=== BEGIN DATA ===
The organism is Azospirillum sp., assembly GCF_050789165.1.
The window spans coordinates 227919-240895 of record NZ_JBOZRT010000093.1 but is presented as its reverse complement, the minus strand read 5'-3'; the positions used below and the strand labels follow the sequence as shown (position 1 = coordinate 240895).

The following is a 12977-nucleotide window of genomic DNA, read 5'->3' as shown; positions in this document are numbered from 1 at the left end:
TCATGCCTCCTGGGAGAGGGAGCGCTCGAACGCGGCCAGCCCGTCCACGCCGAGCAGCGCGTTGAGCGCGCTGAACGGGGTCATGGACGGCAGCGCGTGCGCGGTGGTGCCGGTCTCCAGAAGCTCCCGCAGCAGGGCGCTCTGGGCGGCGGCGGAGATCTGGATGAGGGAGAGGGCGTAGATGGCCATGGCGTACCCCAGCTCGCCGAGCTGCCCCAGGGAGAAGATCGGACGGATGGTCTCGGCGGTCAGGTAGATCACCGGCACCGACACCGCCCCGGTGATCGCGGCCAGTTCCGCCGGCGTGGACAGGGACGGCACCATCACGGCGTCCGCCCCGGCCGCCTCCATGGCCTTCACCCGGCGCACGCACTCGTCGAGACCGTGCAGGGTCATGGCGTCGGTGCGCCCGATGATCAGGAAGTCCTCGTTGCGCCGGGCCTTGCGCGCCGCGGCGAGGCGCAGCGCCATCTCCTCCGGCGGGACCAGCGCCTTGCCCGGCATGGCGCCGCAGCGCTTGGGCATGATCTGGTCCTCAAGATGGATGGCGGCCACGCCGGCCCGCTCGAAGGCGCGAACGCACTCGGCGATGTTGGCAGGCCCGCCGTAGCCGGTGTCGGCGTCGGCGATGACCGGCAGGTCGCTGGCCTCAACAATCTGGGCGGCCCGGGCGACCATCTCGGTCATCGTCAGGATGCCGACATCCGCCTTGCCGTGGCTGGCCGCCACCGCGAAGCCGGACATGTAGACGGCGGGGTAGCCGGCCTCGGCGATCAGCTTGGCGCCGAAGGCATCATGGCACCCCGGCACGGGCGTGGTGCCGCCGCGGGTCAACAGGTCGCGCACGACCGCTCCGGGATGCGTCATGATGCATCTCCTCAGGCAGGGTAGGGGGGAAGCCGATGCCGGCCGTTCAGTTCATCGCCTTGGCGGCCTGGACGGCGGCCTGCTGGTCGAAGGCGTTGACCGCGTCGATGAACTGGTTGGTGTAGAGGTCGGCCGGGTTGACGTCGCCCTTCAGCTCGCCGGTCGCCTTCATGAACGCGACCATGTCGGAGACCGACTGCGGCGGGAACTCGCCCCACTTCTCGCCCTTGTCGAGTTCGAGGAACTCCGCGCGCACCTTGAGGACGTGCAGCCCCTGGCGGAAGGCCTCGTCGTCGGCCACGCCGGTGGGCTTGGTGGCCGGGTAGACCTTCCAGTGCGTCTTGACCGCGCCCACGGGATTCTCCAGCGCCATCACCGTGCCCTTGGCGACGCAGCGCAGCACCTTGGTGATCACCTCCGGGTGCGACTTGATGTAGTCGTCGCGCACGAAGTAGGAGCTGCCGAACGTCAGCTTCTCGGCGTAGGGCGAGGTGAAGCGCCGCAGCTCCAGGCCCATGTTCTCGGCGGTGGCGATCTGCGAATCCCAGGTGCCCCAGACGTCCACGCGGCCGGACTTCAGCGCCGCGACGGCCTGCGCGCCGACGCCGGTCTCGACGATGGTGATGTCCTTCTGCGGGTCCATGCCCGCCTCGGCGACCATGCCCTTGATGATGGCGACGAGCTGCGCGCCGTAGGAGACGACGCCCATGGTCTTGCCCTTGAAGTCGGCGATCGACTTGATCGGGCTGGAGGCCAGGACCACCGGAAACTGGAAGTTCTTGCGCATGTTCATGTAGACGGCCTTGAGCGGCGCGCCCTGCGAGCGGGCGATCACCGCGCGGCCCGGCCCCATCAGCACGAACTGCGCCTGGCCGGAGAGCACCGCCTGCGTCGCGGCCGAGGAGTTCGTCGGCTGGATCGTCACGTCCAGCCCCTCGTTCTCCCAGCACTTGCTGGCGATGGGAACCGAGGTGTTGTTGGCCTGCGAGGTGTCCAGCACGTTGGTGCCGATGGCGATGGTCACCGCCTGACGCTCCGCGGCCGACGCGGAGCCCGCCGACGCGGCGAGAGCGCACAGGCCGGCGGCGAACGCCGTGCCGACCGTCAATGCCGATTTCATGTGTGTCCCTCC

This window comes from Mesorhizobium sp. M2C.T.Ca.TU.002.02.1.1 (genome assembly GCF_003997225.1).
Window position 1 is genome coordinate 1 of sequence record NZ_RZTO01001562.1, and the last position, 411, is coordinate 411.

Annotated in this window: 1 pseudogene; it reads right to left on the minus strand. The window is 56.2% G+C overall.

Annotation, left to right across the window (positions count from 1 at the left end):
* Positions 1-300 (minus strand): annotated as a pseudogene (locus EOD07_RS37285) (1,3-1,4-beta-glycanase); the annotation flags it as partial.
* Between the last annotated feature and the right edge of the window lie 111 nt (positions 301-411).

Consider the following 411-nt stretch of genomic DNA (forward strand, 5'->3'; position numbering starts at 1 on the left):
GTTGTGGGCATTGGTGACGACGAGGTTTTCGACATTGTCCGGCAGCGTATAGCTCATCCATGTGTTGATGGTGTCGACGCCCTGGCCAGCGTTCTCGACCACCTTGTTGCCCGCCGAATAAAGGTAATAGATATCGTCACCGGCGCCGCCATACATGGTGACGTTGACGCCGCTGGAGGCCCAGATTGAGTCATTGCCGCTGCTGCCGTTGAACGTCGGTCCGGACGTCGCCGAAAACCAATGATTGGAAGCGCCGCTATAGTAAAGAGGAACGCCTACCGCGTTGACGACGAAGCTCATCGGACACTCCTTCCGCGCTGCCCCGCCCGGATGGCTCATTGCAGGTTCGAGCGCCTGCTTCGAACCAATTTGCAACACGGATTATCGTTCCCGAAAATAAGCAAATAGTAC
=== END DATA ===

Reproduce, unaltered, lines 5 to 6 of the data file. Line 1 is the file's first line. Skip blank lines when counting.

This window comes from Mesorhizobium sp. M2C.T.Ca.TU.002.02.1.1 (genome assembly GCF_003997225.1).
Window position 1 is genome coordinate 1 of sequence record NZ_RZTO01001562.1, and the last position, 411, is coordinate 411.